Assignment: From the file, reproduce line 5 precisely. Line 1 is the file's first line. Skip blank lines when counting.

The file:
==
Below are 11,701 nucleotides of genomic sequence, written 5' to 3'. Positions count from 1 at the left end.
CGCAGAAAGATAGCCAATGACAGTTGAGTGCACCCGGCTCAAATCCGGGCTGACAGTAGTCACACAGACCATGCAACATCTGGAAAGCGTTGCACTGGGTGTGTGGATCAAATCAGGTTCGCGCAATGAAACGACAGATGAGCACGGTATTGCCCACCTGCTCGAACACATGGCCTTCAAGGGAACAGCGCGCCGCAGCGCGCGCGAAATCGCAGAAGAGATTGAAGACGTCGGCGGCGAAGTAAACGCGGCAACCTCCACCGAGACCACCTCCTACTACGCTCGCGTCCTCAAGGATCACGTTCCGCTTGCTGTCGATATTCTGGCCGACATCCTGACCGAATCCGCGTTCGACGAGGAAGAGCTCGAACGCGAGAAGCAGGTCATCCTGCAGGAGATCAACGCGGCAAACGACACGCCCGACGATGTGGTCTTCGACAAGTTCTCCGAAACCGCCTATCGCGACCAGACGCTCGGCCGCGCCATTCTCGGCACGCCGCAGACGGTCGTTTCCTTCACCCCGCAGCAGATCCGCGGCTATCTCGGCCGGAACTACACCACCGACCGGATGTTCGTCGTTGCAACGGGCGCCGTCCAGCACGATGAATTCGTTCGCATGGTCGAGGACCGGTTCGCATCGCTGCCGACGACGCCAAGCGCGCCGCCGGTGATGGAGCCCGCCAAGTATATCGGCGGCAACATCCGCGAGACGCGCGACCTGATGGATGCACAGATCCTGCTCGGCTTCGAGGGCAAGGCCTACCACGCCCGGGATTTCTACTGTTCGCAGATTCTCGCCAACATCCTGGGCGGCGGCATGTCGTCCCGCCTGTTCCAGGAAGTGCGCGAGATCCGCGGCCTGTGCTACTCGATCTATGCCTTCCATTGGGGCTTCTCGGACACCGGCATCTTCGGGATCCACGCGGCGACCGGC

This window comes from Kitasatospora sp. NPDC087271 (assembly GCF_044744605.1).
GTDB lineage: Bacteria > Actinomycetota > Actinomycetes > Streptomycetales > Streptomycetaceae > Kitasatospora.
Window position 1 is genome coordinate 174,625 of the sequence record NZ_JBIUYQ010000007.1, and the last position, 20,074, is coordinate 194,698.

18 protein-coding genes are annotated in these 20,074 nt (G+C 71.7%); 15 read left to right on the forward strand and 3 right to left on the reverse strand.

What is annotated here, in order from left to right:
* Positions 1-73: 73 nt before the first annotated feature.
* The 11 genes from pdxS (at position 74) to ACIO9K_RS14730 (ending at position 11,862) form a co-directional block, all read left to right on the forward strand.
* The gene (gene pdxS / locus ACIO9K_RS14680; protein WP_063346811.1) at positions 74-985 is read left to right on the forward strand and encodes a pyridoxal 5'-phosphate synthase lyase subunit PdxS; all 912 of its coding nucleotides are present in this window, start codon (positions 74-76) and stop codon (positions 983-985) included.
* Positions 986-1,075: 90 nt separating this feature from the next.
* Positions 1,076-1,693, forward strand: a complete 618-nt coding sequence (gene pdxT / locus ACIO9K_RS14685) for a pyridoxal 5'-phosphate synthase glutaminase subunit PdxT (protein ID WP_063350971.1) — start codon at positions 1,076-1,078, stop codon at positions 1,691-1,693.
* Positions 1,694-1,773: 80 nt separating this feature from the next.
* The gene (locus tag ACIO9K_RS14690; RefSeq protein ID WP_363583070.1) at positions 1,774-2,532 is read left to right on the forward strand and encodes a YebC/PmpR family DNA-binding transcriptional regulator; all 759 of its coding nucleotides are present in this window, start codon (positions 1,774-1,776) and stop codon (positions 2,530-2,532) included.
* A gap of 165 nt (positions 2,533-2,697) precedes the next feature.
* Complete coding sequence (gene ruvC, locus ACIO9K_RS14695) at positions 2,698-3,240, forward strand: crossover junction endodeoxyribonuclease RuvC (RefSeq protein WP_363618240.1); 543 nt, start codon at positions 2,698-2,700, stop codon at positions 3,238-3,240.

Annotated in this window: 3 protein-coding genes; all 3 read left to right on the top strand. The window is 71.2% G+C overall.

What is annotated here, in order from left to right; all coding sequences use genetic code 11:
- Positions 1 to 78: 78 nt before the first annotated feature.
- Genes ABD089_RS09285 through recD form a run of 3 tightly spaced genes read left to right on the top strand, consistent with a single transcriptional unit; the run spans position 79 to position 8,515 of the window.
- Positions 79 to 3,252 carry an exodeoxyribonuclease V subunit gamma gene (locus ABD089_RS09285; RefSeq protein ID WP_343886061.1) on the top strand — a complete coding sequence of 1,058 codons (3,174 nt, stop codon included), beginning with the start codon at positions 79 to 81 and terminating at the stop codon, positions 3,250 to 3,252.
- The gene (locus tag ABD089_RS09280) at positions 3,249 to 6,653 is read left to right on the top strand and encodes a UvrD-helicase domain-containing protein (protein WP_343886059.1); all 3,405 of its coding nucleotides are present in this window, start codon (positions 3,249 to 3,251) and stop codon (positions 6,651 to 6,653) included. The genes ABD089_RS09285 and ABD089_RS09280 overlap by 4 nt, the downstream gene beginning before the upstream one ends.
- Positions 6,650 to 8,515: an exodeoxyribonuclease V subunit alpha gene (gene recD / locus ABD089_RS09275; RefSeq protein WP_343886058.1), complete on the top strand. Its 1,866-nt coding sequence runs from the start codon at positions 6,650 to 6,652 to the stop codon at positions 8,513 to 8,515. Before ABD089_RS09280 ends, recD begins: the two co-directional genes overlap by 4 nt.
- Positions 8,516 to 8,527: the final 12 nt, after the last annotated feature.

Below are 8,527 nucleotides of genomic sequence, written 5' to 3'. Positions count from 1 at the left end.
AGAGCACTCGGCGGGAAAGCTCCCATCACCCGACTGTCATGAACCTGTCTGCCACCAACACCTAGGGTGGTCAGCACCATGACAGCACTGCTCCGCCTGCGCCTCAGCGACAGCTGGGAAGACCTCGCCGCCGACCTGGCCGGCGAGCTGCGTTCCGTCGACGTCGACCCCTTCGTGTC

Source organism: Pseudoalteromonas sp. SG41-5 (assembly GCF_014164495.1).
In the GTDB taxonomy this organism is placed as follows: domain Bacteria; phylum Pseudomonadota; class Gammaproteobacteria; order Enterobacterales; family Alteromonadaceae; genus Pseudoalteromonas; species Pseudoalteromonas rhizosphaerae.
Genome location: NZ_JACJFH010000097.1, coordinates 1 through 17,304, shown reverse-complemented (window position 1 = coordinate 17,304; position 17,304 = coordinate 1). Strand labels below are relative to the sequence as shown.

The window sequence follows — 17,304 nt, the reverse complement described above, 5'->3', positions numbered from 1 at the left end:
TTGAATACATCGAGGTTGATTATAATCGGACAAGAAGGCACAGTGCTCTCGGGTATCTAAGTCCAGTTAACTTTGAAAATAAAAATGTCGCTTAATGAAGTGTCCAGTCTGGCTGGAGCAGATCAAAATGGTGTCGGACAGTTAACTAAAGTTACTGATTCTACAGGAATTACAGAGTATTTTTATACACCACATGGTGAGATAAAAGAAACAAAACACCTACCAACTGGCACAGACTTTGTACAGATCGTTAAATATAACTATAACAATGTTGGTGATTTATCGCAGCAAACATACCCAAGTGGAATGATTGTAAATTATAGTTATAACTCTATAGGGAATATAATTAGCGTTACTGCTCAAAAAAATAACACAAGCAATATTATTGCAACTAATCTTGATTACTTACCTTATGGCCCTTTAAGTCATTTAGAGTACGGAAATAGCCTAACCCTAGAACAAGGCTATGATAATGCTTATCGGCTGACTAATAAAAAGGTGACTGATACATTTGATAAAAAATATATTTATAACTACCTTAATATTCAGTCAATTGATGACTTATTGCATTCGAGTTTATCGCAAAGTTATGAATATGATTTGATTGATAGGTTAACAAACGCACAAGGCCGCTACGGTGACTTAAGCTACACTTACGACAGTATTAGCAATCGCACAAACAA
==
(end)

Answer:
Window position 1 is genome coordinate 174,625 of the sequence record NZ_JBIUYQ010000007.1, and the last position, 20,074, is coordinate 194,698.